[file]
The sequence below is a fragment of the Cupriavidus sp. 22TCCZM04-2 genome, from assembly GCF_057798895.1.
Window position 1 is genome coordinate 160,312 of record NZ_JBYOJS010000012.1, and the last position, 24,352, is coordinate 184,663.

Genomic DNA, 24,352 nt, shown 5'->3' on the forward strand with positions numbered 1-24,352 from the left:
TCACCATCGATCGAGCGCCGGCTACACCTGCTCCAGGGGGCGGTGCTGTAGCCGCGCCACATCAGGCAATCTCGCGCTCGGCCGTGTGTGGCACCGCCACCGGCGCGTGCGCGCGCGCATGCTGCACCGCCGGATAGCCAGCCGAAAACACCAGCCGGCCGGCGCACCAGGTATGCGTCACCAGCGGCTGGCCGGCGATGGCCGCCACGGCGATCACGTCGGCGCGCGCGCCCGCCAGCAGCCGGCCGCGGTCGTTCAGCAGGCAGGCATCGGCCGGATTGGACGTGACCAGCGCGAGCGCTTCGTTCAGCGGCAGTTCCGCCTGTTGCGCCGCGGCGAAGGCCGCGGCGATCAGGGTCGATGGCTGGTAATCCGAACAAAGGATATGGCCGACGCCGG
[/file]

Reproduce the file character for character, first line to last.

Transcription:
The sequence below is a fragment of the Cupriavidus sp. 22TCCZM04-2 genome, from assembly GCF_057798895.1.
Window position 1 is genome coordinate 160,312 of record NZ_JBYOJS010000012.1, and the last position, 24,352, is coordinate 184,663.

Genomic DNA, 24,352 nt, shown 5'->3' on the forward strand with positions numbered 1-24,352 from the left:
TCACCATCGATCGAGCGCCGGCTACACCTGCTCCAGGGGGCGGTGCTGTAGCCGCGCCACATCAGGCAATCTCGCGCTCGGCCGTGTGTGGCACCGCCACCGGCGCGTGCGCGCGCGCATGCTGCACCGCCGGATAGCCAGCCGAAAACACCAGCCGGCCGGCGCACCAGGTATGCGTCACCAGCGGCTGGCCGGCGATGGCCGCCACGGCGATCACGTCGGCGCGCGCGCCCGCCAGCAGCCGGCCGCGGTCGTTCAGCAGGCAGGCATCGGCCGGATTGGACGTGACCAGCGCGAGCGCTTCGTTCAGCGGCAGTTCCGCCTGTTGCGCCGCGGCGAAGGCCGCGGCGATCAGGGTCGATGGCTGGTAATCCGAACAAAGGATATGGCCGACGCCGG